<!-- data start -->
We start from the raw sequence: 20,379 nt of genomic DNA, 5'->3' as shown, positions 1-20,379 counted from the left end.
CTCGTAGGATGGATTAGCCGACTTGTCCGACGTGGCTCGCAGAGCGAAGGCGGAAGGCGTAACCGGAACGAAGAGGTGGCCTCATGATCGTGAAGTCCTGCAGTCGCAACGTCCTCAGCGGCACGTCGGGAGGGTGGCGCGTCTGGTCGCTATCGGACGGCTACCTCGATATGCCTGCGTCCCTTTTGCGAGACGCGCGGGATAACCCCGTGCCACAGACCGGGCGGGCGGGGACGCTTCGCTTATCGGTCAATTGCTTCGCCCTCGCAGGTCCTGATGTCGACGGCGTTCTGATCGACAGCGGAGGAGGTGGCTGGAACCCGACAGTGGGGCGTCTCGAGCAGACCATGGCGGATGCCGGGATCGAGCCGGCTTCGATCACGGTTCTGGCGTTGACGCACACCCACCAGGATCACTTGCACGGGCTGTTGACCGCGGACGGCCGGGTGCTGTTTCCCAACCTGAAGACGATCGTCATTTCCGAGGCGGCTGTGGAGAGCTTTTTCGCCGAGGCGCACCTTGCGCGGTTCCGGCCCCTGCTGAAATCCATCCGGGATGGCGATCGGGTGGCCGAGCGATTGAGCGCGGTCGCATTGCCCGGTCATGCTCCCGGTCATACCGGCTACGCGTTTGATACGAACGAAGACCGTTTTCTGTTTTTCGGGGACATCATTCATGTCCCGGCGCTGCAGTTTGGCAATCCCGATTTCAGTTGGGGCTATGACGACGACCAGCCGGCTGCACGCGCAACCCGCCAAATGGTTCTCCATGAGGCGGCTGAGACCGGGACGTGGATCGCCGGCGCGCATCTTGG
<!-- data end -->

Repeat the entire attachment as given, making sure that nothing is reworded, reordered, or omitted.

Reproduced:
We start from the raw sequence: 20,379 nt of genomic DNA, 5'->3' as shown, positions 1-20,379 counted from the left end.
CTCGTAGGATGGATTAGCCGACTTGTCCGACGTGGCTCGCAGAGCGAAGGCGGAAGGCGTAACCGGAACGAAGAGGTGGCCTCATGATCGTGAAGTCCTGCAGTCGCAACGTCCTCAGCGGCACGTCGGGAGGGTGGCGCGTCTGGTCGCTATCGGACGGCTACCTCGATATGCCTGCGTCCCTTTTGCGAGACGCGCGGGATAACCCCGTGCCACAGACCGGGCGGGCGGGGACGCTTCGCTTATCGGTCAATTGCTTCGCCCTCGCAGGTCCTGATGTCGACGGCGTTCTGATCGACAGCGGAGGAGGTGGCTGGAACCCGACAGTGGGGCGTCTCGAGCAGACCATGGCGGATGCCGGGATCGAGCCGGCTTCGATCACGGTTCTGGCGTTGACGCACACCCACCAGGATCACTTGCACGGGCTGTTGACCGCGGACGGCCGGGTGCTGTTTCCCAACCTGAAGACGATCGTCATTTCCGAGGCGGCTGTGGAGAGCTTTTTCGCCGAGGCGCACCTTGCGCGGTTCCGGCCCCTGCTGAAATCCATCCGGGATGGCGATCGGGTGGCCGAGCGATTGAGCGCGGTCGCATTGCCCGGTCATGCTCCCGGTCATACCGGCTACGCGTTTGATACGAACGAAGACCGTTTTCTGTTTTTCGGGGACATCATTCATGTCCCGGCGCTGCAGTTTGGCAATCCCGATTTCAGTTGGGGCTATGACGACGACCAGCCGGCTGCACGCGCAACCCGCCAAATGGTTCTCCATGAGGCGGCTGAGACCGGGACGTGGATCGCCGGCGCGCATCTTGG